NAMED AFTER THE FRENCH comedian, humorist and member of the French Resistance, rue Pierre Dac is just 23 metres long making it one of the shortest streets in Paris. Originally forming the upper part of rue de la Fontaine-du-But linking rue Lamarck and rue Caulaincourt in the 18th arrondissement, the street’s name was changed in 1995 in honour of Pierre Dac.
The distinctive red sign in rue Pierre Dac points us towards the Métro station Lamarck-Caulaincourt and tells us that this station once formed part of the three Paris Métro lines owned by the Nord-Sud Company, or to give it its proper name, la Société du chemin de fer électrique souterrain Nord-Sud de Paris. In 1931, the Nord-Sud Company was taken over by its competitor, la Compagnie du chemin de fer métropolitain de Paris, which in turn was nationalised in 1948.
The Métro station Lamarck-Caulaincourt is perhaps best known for its distinctive entrance nestling between the two staircases that form most of rue Pierre Dac.
Lamarck-Caulaincourt station was opened on 31st October 1912 and today it forms part of the Paris Métro Line 12 linking the stations Front Populaire in the north to Issy-les-Moulineaux in the south. The station platforms were renovated in 2000 – 2001 and further work was carried out in 2006.
Lamarck-Caulaincourt platform before renovation
Lamarck-Caulaincourt platform today
Since Lamarck-Caulaincourt station was constructed under the butte Montmartre, the large hill that forms the village of Montmartre, it’s not surprising that the station platforms are some 25 metres below the station entrance. For those who arrive at the station by train and find the 25-metre climb out of the station a challenge, RATP have thoughtfully provided a lift to make life easier.
Sounds around Lamarck-Caulaincourt station platforms and an exit by lift:
I recorded the sounds inside the station to add to my extensive archive of sounds of the Paris Métro network but I also recorded sounds from the staircases in rue Pierre Dac outside the station, which I found to be equally fascinating.
I sat on one of the staircases and simply observed life passing by just as the photographer did in the 1925 photograph below.
L’entrée de la station de métro Lamarck-Caulaincourt entre les escaliers de la rue de la Fontaine-du-But, vers 1925. Photo collection Jean-Pierre Rigouard.
Sounds from the staircase in rue Pierre Dac:
Entrance to the Métro station Lamarck-Caulaincourt between the staircases in rue Pierre Dac (formerly la rue de la Fontaine-du-But), August 2017
Sitting on a staircase in the street observing the world passing by might not be everyone’s idea of a good day out, but at least I wasn’t the only one!
Observing through active listening is what I do and whether it’s the sounds of a Métro station platform or the sounds of a staircase in the street I’m always captivated by the stories sounds have to tell to the attentive listener.
Although we can see from the photograph what this place looked like in 1925, I can’t help wondering what it sounded like then and what stories those sounds would have told us.
SOME TIME AGO I reported that the Gare du Nord, one of the six main line railway stations in Paris and the busiest railway station in Europe, is undergoing a transformation. But it’s not only the Gare du Nord that is being transformed. On the left bank of the Seine, in the southeastern part of the city, another Parisian main line station is having a major facelift.
Since 2012, work has been underway at Gare de Paris Austerlitz, usually called Gare d’Austerlitz, to construct four new platforms, refurbish the existing tracks and rebuild the station interior. The renovation work will be completed by 2020 thus doubling the capacity of the station to accommodate some of the current TGV Sud-Est and TGV Atlantique services which will be transferred from Gare de Lyon and Gare Montparnasse, both of which are at maximum capacity.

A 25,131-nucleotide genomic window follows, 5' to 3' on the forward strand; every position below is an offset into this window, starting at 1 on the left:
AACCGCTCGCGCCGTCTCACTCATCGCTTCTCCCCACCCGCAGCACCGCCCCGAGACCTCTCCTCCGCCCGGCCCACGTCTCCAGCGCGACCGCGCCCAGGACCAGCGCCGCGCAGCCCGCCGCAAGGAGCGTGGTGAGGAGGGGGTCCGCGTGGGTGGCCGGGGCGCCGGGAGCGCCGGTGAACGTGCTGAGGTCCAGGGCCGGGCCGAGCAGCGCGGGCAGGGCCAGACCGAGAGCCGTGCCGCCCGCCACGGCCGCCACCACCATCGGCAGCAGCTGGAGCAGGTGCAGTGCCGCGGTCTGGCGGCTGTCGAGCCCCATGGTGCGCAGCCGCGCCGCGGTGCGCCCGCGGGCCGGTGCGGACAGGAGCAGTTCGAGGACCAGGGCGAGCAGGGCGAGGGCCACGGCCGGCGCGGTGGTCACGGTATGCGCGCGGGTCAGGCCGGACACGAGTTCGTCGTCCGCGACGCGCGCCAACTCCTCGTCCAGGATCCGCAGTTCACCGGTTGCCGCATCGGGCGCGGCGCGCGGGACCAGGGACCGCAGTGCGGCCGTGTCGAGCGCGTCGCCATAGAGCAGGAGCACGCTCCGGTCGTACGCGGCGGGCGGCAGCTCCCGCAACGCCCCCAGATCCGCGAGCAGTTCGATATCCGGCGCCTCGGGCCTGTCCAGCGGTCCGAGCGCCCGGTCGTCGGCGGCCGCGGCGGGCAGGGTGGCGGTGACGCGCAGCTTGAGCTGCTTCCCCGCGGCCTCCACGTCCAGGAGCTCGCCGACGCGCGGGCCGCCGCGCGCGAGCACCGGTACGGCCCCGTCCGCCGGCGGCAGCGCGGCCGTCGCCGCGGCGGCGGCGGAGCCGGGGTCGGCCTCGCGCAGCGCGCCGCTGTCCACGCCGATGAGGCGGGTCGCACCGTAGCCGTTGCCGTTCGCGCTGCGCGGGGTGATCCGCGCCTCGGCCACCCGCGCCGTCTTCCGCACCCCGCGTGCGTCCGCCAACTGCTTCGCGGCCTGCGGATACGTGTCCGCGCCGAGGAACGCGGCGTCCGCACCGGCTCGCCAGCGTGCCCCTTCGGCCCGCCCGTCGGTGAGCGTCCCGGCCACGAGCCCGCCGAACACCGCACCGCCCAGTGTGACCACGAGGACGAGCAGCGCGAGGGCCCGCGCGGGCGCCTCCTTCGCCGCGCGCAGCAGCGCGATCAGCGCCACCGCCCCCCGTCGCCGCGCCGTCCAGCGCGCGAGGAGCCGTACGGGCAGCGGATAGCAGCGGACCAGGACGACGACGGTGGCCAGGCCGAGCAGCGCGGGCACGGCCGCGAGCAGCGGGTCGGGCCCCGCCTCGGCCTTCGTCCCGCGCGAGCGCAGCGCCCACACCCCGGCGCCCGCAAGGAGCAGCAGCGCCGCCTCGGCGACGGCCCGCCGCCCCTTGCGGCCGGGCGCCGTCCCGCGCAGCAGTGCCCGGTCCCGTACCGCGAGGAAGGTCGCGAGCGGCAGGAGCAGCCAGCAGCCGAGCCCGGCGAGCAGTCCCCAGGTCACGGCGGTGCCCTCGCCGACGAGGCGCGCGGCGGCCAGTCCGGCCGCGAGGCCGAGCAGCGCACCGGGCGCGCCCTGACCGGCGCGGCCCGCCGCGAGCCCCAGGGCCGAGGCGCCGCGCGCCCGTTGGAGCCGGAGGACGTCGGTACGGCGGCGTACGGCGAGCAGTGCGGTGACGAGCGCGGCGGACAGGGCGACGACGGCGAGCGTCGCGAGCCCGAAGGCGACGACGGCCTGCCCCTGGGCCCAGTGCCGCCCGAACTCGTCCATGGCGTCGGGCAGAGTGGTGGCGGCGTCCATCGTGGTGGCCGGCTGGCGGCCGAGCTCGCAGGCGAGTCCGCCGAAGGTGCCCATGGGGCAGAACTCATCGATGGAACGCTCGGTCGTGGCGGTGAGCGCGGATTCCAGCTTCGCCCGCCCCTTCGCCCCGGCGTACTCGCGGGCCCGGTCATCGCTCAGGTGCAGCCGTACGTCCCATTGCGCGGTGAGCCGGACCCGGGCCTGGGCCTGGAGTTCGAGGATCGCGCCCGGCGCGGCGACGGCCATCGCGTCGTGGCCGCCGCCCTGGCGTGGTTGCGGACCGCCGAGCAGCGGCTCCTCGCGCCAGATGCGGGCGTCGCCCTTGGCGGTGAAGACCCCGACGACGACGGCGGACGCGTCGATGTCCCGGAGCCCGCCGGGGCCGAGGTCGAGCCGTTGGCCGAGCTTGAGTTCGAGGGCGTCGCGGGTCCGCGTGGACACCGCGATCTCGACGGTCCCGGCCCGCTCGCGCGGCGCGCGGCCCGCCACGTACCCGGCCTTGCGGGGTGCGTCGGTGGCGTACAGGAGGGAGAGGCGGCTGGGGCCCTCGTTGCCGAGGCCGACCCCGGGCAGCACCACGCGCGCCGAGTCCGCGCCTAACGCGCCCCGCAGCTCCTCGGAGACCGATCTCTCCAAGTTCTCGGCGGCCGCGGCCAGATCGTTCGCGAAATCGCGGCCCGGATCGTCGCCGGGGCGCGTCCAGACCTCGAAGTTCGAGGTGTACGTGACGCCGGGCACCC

The redevelopment of Gare d’Austerlitz is not confined to the station itself. It will also include developing some 100,000 M² of land between the station and the neighbouring Hôpital Pitié-Salpêtrière to include housing, offices, public facilities and businesses.
Built in 1840 to serve first the Paris-Corbeil then the Paris-Orleans line, the station, known originally as Gare d’Orléans, underwent its first makeover between 1862 and 1867 to a design by the French by architect Pierre-Louis Renaud, much of which is what we see today.
The name, Gare d’Austerlitz was adopted to commemorate Napoléon’s victory at the Battle of Austerlitz in December 1805.
Métro Line 5 arrived at Gare d’Austerlitz in 1906, the station survived the great flood of 1910 and in 1926 it became the first Parisian railway station to stop handling steam trains when electrification arrived.
Although the smallest of the Parisian main line stations, until the late 1980s Gare d’Austerlitz was one of the busiest with services not only to Orléans but also to Bordeaux and Toulouse. However, with the introduction of the TGV Atlantique using Gare Montparnasse, Gare d’Austerlitz lost most of its long-distance southwestern services and the station became a shadow of its former self. About 30 million passengers a year currently use Gare d’Austerlitz, about half as many as use Gare Montparnasse and a third as many as use the Gare du Nord.
The 21st century makeover of Gare d’Austerlitz will see the station upgraded to handle TGV trains, some of its former southwestern services restored and its capacity doubled.
Capturing the sounds of Paris is what I do and capturing changing soundscapes of the city has a special fascination for me. Any renovation of public spaces not only changes the visual aspect of the place but also its soundscape and so I am anxious to follow how the soundscape of the Gare d’Austerlitz will change as the current development unfolds.
This is what the station sounds like today:
Gare d’Austerlitz and its sounds:
It will be interesting to compare these sounds with sounds recorded from the same place in 2020 when the work is completed.
Of course, we don’t have to wait until 2020 to find a changing soundscape around Gare d’Austerlitz. We only have to go up from the main station platforms to the Métro station Gare d’Austerlitz to discover how soundscapes change over time.